1. Please take 30 seconds to register your free account to remove most ads, post topics, make friends, earn reward points at our store, and more!  
     
    TalkBass.com has been uniting the low end since 1998.  Join us! :)

A Fix For Truss Rod Rattle

Discussion in 'Hardware, Setup & Repair [BG]' started by KayCee, Apr 18, 2006.


  1. KayCee

    KayCee

    Oct 4, 2004
    Shawnee, KS
    For those of you that have had troubles with truss rod rattle, I'd like to share with you a product that really does work.

    First of all, determine that the rattle is indeed your truss rod, and then make sure that it's not simply a case one that's never been tightened. On my bass, the rod was tight, yet you could hear the rod rattle in the neck when the open E & B strings were played, or if you rapped the back of the neck with your knuckles. I had eliminated all other possible sources of the rattle, and so had my guitar tech.

    I'd had this problem years ago with another instrument. I sent it back to the builder, who poured a rubber cement down the truss rod canal to silence the problem. He then sent it back to me. To my horror, when I opened the case, there was brown ooze flowing out of the truss rod canal...it hadn't dried yet! Anyway, once that mess was cleaned up and the glue was dry, the truss rod was all but frozen in place. So this fix was one I didn't want to use except as a last resort. I've also heard of "tool handle plastic" being thinned and poured down the canal in the same way.

    Frustrated, I searched around the net, and I found this fix on a repair forum online. With nothing to lose, I gave it a shot. The product is called "Chair-Loc Plus". The idea of the product is to fix chairs without gluing by swelling the wood in the joints. It works within 30 minutes. It comes in a 3-oz bottle with a syringe and two needles. About 9 bucks.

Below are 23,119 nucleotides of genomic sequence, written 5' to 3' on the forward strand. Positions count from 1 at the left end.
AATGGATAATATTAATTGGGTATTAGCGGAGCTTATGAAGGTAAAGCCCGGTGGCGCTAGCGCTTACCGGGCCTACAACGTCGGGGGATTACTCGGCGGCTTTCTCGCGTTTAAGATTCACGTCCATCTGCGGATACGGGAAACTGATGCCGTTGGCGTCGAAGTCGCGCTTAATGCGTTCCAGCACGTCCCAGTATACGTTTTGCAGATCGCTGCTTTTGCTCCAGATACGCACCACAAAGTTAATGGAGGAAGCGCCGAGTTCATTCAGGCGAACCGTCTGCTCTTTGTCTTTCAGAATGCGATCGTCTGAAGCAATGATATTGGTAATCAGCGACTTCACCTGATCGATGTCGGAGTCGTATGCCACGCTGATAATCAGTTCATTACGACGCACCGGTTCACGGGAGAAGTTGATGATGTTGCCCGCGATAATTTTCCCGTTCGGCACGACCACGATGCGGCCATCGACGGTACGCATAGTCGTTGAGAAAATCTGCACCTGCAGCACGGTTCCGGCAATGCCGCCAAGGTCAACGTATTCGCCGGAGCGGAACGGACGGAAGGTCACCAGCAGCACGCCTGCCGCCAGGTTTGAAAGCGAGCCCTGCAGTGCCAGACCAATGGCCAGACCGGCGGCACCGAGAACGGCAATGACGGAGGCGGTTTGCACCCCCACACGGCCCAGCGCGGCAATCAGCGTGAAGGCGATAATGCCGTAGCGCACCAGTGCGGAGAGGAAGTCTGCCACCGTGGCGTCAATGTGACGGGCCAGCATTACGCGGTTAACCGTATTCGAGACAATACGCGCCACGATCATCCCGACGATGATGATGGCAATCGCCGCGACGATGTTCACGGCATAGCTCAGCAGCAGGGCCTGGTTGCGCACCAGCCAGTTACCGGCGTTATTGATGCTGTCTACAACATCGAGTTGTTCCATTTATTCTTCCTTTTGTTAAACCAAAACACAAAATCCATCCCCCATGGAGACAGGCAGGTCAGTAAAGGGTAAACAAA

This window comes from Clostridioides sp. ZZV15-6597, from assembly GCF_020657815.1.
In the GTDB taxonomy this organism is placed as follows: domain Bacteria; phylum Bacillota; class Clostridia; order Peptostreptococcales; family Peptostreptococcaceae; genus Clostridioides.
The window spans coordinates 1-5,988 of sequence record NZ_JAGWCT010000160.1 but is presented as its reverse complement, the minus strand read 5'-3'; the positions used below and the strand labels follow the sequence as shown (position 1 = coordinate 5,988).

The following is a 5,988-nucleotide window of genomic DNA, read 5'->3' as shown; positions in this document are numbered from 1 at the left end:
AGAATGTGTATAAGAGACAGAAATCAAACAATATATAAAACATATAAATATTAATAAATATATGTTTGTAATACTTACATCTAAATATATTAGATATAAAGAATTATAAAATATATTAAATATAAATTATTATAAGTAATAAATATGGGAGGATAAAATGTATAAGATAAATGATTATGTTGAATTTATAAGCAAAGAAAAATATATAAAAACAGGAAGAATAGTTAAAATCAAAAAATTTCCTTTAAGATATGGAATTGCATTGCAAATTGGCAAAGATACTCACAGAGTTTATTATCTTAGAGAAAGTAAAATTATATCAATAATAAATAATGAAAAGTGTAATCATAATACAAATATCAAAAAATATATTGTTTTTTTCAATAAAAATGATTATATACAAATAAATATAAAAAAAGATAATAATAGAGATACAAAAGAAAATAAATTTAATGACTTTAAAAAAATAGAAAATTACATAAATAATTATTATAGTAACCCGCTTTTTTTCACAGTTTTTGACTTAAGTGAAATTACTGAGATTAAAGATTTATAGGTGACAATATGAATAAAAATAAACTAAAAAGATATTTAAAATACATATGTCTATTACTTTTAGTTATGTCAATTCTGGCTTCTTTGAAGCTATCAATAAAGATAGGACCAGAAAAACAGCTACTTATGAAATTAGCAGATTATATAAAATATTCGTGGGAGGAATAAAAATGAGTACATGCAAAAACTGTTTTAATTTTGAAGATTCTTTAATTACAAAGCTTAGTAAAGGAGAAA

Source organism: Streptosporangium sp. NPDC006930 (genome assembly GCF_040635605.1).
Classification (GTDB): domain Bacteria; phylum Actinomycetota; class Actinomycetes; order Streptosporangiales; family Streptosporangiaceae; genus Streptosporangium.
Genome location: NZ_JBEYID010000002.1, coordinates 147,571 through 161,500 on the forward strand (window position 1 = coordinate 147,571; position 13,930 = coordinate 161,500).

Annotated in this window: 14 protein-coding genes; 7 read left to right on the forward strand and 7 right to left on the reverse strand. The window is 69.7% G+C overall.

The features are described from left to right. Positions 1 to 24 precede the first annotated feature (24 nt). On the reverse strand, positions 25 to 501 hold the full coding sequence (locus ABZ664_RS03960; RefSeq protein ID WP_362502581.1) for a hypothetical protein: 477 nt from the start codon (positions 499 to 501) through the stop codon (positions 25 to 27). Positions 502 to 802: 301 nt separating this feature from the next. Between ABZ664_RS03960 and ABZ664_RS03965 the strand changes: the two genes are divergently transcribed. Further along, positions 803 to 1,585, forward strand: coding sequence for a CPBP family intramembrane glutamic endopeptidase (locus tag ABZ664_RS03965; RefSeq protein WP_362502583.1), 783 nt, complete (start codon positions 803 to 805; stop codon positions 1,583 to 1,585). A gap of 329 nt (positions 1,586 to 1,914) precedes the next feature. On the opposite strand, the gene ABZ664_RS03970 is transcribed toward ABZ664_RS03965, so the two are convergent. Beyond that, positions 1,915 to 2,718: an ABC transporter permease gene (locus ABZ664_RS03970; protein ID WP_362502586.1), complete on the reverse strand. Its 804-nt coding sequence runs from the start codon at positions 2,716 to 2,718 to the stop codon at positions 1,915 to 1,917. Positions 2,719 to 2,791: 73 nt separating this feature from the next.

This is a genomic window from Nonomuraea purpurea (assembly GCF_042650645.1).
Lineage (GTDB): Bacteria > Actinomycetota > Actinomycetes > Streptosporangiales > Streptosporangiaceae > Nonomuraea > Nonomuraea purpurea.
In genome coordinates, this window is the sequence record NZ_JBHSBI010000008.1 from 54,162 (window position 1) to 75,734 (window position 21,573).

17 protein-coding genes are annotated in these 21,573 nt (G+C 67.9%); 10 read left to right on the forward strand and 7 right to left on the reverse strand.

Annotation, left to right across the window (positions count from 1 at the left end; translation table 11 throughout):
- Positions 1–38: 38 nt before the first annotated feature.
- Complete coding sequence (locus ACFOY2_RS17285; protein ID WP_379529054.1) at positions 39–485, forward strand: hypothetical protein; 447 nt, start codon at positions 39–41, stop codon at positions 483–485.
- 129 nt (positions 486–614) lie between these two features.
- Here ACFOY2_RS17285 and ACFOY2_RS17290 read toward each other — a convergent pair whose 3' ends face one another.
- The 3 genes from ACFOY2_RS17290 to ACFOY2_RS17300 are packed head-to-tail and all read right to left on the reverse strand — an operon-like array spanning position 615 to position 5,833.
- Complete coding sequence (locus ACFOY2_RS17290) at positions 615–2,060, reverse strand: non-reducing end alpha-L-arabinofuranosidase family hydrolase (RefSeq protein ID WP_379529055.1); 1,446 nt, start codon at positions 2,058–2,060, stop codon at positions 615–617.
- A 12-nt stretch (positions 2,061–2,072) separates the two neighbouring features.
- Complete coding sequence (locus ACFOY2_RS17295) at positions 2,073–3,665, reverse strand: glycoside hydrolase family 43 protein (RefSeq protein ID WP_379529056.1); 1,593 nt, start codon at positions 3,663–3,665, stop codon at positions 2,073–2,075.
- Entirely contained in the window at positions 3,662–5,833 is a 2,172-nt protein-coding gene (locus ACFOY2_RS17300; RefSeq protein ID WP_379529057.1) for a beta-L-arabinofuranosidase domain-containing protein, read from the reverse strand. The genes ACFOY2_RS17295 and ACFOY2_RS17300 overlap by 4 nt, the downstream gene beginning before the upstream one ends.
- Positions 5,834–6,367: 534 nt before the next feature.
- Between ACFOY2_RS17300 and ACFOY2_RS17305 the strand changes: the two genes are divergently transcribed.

Heres' one source, but there are many online:
    http://www.rockler.com/findit.cfm?page=11264

    Anyway, I put the bass on the stand, took off the truss rod cover, and injected some of the Chair-Loc down the truss rod canal. 15 minutes later, no more rattle, even with the hardest rapping on the back of the neck. Woo Hoo!!!

    I hope this helps some of you that have had the same problem.

    KayCee
    -----------------------
    Edit: BTW, the problem wasn't with the bass shown in my avatar.
     
  2. cerrem

    cerrem

    Apr 4, 2006
    San Diego
    Now that is a smart, clean and elegent solution!!!!!
    I like the way you think :)
    Thanks for the tip...
    I am now thinking of other ways this can be usefull for with fixing guitars....

    Chris
     
  3. KayCee

    KayCee

    Oct 4, 2004
    Shawnee, KS
    Thanks Chris, though I really can't take credit for inventing it...just for searching various repair forums on the net. I'm still stunned at how well it worked. Heck, maybe it's time to try it on some chairs!

    Andy
     
  4. remo

    remo

    Jan 15, 2005
    how about if you can only access the truss rod from the body side?
     
  5. emils

    emils

    Jul 28, 2005
    Croatia
    You break off the headstock....









    Wouldn't you just hold the bass upside down?
     
  6. remo

    remo

    Jan 15, 2005
    duh! :) but would this goop drip all the way down to the headstock area?? Me thinks not..
     
  7. emils

    emils

    Jul 28, 2005
    Croatia
    I'm assuming it does some nasty stuff to the wood and I personally would never use it on my bass, but each to their own...
     
  8. KayCee

    KayCee

    Oct 4, 2004
    Shawnee, KS
    The stuff is pretty thin and runny, but that's a long way to go unless you had a pretty huge syringe.

    As far as it's effect on the wood, I didn't notice any negative effect on the tone.

    In my opinion, a bass with a truss rattle that can't be fixed is headed for the garbage bin anyway, so it didn't seem like much of a gamble to try the Chair-Loc.

    Having said all of that, proceed at your own risk with the product. It might be a good idea fix a chair with it first to get familiar with it's properties.
     

Share This Page